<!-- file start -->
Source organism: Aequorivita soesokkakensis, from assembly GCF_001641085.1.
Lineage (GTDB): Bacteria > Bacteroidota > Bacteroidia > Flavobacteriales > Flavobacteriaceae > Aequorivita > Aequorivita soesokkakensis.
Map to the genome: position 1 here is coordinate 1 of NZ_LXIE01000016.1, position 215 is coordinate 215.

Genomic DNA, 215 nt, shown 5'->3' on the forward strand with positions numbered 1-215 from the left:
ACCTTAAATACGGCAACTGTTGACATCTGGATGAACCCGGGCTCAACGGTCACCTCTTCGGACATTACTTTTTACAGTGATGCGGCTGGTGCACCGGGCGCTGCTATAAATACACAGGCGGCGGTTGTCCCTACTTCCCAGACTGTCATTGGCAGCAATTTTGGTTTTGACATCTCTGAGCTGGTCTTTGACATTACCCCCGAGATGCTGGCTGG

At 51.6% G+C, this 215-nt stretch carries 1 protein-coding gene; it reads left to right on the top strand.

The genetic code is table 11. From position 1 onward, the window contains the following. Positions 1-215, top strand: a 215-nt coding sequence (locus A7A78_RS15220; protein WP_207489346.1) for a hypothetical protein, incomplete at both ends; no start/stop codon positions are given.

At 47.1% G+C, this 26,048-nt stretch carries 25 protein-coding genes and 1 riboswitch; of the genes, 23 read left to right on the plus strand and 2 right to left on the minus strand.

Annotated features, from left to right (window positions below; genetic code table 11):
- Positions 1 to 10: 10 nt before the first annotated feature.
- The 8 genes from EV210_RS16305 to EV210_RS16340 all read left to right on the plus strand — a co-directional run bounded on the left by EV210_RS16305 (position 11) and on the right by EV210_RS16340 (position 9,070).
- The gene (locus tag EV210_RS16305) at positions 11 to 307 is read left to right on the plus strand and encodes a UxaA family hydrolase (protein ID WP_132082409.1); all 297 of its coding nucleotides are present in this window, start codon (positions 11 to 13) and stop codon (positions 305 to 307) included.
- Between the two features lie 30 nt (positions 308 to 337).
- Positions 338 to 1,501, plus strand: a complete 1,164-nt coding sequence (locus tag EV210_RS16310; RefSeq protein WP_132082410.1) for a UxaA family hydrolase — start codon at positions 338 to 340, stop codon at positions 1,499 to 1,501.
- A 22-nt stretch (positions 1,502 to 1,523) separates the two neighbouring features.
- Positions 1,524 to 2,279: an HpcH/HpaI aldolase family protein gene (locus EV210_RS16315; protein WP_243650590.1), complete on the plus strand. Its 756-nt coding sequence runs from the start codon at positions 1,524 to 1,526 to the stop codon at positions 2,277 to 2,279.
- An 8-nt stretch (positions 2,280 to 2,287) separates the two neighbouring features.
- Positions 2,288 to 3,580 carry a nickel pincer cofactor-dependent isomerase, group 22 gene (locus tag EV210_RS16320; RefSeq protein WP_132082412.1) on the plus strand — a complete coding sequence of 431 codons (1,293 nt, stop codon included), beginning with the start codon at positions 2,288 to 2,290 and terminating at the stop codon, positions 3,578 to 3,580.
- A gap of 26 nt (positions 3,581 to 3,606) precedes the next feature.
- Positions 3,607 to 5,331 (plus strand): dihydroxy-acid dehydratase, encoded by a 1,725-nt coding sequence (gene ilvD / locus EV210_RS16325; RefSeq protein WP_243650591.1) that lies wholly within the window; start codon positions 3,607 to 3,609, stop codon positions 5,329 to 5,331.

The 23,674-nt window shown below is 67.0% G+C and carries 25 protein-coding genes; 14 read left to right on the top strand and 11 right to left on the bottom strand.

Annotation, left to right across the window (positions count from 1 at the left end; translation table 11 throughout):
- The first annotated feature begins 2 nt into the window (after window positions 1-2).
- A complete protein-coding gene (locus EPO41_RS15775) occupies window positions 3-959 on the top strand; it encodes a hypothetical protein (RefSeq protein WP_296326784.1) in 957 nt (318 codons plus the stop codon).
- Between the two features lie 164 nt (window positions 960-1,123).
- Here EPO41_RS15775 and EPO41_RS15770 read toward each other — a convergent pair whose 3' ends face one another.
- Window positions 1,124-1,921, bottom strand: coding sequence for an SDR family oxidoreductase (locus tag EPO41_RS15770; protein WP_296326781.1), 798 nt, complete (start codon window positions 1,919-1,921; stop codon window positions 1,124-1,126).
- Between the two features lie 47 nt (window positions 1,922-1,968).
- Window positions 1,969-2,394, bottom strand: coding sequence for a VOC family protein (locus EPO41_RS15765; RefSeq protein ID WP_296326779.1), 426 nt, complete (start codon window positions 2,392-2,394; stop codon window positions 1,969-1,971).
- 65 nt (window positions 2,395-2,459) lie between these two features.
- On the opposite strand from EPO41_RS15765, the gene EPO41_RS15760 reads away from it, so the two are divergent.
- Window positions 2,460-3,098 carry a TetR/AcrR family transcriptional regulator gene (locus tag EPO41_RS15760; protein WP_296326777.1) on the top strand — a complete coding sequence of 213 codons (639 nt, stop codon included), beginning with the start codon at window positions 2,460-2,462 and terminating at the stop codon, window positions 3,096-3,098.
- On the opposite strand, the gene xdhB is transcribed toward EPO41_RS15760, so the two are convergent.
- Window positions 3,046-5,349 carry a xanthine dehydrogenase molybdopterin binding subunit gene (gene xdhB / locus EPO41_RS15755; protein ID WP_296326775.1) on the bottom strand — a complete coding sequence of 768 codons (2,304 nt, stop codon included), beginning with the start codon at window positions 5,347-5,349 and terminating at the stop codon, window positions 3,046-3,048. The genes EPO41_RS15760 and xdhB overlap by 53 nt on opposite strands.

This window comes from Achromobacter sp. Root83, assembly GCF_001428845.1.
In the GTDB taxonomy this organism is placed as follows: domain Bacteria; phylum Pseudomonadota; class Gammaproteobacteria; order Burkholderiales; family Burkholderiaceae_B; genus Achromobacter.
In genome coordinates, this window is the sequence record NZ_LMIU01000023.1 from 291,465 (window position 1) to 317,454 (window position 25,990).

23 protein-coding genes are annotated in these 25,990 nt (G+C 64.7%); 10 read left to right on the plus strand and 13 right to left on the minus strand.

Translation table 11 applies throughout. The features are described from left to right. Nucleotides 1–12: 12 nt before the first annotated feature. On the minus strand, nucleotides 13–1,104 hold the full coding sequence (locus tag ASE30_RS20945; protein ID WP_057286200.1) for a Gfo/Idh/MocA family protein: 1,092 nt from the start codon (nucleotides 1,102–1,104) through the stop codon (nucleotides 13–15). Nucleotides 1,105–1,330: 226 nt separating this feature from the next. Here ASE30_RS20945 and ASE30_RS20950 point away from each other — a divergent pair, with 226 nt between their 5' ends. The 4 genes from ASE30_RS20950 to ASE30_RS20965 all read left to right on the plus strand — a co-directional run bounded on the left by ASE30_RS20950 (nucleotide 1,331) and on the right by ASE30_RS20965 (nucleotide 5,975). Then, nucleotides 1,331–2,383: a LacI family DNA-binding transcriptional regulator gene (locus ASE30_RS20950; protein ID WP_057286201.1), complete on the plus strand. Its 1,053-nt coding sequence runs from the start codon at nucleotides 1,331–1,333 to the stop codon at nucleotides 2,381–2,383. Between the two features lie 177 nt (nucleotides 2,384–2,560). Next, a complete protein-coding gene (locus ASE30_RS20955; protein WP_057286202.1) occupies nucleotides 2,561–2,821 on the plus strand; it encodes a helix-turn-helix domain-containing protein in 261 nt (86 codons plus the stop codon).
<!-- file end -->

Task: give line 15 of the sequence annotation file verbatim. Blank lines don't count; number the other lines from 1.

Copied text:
- A 22-nt stretch (positions 1,502 to 1,523) separates the two neighbouring features.